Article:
Personal Finance

Instagram drives massive Halloween spending

Key Points
  • More than any other holiday, Halloween is particularly well-suited for the digital age.
  • In the days leading up to Oct. 31, nearly half of millennials admitted making Halloween purchases strictly for the social media posts, according to one report.
4 cheap and easy last-minute halloween costumes
4 cheap and easy last-minute halloween costumes

If Valentine's Day is a Hallmark holiday, Halloween was made for Instagram.

When it comes to spending, nearly half, or 48%, of millennials said they purchased items strictly for the social media posts, compared to less than a third of those in Generation X, according to a new report from CompareCards by LendingTree.

About 4 in 10 millennials said they felt "a lot" of pressure to spend on Halloween and nearly one-third admitted to spending more on Halloween than any other holiday.

"It's not even necessarily about having a great time; it's about looking like you are having a great time," said Matt Schulz, the chief industry analyst at CompareCards.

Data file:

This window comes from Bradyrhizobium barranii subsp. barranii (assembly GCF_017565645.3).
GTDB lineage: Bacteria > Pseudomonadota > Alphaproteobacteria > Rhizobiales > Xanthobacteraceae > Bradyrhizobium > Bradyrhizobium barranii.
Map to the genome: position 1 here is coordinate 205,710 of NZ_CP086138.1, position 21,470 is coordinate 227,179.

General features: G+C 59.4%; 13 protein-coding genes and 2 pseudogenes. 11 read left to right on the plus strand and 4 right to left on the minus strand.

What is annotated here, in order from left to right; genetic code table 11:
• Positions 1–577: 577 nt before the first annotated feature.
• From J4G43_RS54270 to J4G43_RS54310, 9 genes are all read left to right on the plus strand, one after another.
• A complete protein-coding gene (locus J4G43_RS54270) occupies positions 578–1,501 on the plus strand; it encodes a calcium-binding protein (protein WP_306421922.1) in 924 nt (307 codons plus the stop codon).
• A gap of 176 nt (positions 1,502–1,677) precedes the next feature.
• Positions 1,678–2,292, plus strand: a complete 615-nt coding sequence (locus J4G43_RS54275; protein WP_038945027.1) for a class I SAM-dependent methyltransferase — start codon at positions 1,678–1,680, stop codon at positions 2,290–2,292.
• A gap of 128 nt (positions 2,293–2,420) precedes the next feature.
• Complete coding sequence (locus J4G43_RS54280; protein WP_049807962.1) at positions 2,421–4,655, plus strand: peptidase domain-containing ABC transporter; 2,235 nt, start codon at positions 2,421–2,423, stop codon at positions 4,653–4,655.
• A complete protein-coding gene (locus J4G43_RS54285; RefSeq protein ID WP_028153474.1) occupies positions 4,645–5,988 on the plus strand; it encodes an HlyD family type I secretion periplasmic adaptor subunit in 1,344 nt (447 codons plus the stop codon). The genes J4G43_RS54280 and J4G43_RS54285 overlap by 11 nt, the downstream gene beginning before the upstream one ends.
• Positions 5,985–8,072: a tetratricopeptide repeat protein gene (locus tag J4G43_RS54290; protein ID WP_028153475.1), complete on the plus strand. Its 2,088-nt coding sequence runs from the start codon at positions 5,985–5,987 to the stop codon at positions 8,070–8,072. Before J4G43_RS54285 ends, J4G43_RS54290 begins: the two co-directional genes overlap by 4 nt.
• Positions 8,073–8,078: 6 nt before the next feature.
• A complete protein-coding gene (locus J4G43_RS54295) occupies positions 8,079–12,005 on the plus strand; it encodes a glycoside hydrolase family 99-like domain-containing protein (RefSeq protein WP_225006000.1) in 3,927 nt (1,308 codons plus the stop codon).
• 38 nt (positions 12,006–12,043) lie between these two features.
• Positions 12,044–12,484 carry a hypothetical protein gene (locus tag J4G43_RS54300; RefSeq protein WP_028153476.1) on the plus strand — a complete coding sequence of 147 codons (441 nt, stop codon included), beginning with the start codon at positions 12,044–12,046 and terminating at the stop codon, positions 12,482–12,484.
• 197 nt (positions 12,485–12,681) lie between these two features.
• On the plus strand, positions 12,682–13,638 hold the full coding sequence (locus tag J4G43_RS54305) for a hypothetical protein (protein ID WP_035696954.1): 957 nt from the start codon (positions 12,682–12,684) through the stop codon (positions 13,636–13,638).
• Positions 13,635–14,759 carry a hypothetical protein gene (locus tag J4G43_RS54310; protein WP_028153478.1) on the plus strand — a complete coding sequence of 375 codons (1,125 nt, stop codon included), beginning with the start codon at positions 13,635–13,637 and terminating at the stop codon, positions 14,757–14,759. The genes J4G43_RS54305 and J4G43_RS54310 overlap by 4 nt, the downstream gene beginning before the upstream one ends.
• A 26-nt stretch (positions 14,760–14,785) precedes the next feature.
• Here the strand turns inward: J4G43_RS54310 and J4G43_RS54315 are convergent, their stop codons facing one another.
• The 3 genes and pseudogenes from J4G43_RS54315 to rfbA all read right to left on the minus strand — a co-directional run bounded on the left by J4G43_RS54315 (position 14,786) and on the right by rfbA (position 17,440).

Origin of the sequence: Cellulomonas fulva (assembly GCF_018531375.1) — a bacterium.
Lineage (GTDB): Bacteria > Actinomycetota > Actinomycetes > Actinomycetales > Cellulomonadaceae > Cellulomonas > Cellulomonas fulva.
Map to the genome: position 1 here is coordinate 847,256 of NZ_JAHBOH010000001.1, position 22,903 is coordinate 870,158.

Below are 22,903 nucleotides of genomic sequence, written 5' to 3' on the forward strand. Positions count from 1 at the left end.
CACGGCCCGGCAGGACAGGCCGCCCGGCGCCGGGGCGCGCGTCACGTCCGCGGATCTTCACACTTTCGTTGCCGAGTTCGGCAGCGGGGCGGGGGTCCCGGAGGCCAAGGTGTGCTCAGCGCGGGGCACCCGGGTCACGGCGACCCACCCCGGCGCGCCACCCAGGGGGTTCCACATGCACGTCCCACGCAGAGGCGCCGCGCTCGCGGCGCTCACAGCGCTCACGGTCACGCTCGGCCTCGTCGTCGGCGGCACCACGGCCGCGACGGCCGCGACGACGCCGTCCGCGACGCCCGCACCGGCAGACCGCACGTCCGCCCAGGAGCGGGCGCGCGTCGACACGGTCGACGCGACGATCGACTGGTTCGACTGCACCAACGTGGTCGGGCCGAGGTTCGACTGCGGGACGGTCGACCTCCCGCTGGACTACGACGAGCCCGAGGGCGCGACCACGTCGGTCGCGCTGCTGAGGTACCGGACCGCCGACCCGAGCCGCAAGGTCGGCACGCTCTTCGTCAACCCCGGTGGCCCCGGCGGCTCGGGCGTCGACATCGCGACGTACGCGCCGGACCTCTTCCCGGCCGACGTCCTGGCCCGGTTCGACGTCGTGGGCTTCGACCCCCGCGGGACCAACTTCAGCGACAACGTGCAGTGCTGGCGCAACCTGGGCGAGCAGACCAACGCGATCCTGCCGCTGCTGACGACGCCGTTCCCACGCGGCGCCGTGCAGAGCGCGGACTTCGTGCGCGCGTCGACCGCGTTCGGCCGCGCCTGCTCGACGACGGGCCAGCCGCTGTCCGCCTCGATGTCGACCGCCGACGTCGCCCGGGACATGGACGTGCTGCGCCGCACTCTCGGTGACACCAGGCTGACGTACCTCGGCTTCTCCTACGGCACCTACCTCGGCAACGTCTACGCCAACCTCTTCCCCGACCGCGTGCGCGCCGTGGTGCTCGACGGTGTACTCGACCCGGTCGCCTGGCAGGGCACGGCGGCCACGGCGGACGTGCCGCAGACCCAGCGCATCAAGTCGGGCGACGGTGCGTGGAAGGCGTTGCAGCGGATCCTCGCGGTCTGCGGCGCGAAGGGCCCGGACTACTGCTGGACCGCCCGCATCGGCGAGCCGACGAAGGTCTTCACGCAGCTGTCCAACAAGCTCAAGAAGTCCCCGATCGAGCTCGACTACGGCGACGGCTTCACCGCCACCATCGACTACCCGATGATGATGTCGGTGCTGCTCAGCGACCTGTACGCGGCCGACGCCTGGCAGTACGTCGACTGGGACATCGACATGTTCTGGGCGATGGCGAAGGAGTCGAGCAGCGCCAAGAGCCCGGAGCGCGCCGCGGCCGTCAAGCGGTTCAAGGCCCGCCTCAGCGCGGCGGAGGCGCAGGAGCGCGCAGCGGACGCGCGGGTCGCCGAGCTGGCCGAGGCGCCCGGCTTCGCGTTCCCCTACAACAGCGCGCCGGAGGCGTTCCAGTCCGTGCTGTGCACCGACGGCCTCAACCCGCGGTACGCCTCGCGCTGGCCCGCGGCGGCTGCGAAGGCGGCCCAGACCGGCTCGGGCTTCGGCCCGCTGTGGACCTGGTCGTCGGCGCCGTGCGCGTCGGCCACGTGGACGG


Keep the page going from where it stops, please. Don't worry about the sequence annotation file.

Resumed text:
Leading up to Oct. 31, shoppers will spend about $86, on average, down just slightly from last year's record high, according to the National Retail Federation's annual survey.

Costume spending, however, continues to rise, even as spending on Skittles, Twix and peanut butter cups declines.

Whether they're disguised as Eleven from "Stranger Things" or Pinkfong's "Baby Shark," the survey also found that a near-record number of adults, or 47%, plan to dress up this year. (Pets are also getting in on the action.)

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All in, revelers will shell out roughly $8.8 billion in total on the spooky season — the third-highest in the NRF survey's 15-year history — down from last year's $9 billion.

That amounts to about $3.2 billion on costumes, $2.6 billion on candy, $2.7 billion on decorations and $390 million on greeting cards, the NRF found.

"Spending hasn't changed much over the past few years, but we are seeing a noticeable increase in consumers whose Halloween purchases are inspired by their friends, neighbors and even celebrities on social media," said Matthew Shay, NRF president and CEO, in a statement.

The NRF polled more than 7,400 consumers in September.

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